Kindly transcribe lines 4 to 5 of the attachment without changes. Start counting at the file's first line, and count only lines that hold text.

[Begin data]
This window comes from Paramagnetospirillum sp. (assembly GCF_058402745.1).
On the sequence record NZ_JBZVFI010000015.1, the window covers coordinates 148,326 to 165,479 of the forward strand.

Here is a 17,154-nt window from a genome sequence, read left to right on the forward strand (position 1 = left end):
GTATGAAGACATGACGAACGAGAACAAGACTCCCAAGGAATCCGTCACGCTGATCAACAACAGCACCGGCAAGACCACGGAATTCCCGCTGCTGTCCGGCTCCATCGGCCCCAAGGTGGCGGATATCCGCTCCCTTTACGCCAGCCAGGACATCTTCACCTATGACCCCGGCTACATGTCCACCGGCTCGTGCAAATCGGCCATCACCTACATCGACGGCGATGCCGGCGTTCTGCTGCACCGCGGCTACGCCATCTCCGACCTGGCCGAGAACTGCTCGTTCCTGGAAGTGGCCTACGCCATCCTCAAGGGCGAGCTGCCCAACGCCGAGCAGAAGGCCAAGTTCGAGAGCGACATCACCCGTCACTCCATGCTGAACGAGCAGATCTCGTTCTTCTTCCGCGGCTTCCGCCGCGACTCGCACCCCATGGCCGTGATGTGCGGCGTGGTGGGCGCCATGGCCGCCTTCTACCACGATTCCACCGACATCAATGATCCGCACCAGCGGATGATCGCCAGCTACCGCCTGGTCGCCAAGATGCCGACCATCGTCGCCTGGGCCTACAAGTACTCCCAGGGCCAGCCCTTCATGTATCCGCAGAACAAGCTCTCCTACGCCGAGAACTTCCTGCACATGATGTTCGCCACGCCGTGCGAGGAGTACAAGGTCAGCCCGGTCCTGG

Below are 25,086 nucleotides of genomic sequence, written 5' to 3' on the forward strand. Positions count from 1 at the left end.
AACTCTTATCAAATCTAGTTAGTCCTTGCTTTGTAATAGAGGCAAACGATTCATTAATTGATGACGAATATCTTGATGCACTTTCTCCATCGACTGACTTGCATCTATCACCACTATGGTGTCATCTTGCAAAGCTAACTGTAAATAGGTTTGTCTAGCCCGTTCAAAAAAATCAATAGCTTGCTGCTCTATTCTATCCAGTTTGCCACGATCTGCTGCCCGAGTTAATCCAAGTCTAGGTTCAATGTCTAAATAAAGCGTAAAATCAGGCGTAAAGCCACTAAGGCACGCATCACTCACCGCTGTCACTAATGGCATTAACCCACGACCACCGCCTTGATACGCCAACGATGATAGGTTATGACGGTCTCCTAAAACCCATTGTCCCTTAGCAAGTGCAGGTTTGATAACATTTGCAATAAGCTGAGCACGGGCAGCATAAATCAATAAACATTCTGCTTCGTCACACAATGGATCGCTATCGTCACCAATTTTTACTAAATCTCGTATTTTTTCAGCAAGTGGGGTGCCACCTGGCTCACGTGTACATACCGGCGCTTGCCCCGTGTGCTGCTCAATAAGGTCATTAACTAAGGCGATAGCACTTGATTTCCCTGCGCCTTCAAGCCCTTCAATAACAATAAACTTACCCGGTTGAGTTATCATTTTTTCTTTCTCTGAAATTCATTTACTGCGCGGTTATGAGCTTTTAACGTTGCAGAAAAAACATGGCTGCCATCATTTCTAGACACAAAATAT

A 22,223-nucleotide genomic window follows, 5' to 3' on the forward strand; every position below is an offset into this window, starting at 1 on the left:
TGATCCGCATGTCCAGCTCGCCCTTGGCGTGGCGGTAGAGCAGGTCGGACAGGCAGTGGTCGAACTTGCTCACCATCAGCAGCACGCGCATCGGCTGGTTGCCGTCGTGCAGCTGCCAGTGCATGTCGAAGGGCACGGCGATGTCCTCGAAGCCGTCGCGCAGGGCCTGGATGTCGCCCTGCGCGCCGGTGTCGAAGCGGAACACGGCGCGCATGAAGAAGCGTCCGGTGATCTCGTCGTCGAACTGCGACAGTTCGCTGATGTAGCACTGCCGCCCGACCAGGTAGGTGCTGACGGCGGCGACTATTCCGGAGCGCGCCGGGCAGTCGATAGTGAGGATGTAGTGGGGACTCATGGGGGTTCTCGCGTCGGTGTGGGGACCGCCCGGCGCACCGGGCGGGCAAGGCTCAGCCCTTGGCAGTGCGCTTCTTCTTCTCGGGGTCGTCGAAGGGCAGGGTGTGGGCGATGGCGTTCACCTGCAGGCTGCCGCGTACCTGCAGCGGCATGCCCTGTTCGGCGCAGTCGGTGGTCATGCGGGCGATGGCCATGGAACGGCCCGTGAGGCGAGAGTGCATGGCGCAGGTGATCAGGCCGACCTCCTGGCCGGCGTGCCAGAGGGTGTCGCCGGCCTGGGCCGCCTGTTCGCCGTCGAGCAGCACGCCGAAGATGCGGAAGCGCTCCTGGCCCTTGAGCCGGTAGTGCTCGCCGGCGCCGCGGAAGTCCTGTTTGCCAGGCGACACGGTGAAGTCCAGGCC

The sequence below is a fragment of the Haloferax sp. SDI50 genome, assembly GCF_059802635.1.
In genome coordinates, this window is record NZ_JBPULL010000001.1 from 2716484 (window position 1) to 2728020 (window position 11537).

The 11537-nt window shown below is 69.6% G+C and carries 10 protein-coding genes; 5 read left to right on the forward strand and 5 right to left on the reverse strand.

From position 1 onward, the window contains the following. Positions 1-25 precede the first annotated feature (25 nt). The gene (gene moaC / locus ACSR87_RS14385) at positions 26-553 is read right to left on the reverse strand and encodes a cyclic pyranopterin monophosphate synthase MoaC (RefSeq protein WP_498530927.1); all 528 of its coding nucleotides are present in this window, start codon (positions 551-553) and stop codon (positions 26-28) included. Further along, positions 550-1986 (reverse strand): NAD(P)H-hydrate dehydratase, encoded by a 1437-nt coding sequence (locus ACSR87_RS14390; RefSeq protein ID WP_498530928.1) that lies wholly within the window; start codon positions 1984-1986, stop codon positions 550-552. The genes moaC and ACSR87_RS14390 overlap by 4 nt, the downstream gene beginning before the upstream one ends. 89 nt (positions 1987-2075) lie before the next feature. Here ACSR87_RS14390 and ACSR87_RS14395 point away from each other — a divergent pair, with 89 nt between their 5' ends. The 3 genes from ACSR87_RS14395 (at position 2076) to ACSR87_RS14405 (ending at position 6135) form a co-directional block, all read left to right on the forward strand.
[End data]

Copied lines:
GTATGAAGACATGACGAACGAGAACAAGACTCCCAAGGAATCCGTCACGCTGATCAACAACAGCACCGGCAAGACCACGGAATTCCCGCTGCTGTCCGGCTCCATCGGCCCCAAGGTGGCGGATATCCGCTCCCTTTACGCCAGCCAGGACATCTTCACCTATGACCCCGGCTACATGTCCACCGGCTCGTGCAAATCGGCCATCACCTACATCGACGGCGATGCCGGCGTTCTGCTGCACCGCGGCTACGCCATCTCCGACCTGGCCGAGAACTGCTCGTTCCTGGAAGTGGCCTACGCCATCCTCAAGGGCGAGCTGCCCAACGCCGAGCAGAAGGCCAAGTTCGAGAGCGACATCACCCGTCACTCCATGCTGAACGAGCAGATCTCGTTCTTCTTCCGCGGCTTCCGCCGCGACTCGCACCCCATGGCCGTGATGTGCGGCGTGGTGGGCGCCATGGCCGCCTTCTACCACGATTCCACCGACATCAATGATCCGCACCAGCGGATGATCGCCAGCTACCGCCTGGTCGCCAAGATGCCGACCATCGTCGCCTGGGCCTACAAGTACTCCCAGGGCCAGCCCTTCATGTATCCGCAGAACAAGCTCTCCTACGCCGAGAACTTCCTGCACATGATGTTCGCCACGCCGTGCGAGGAGTACAAGGTCAGCCCGGTCCTGG

Below are 25,086 nucleotides of genomic sequence, written 5' to 3' on the forward strand. Positions count from 1 at the left end.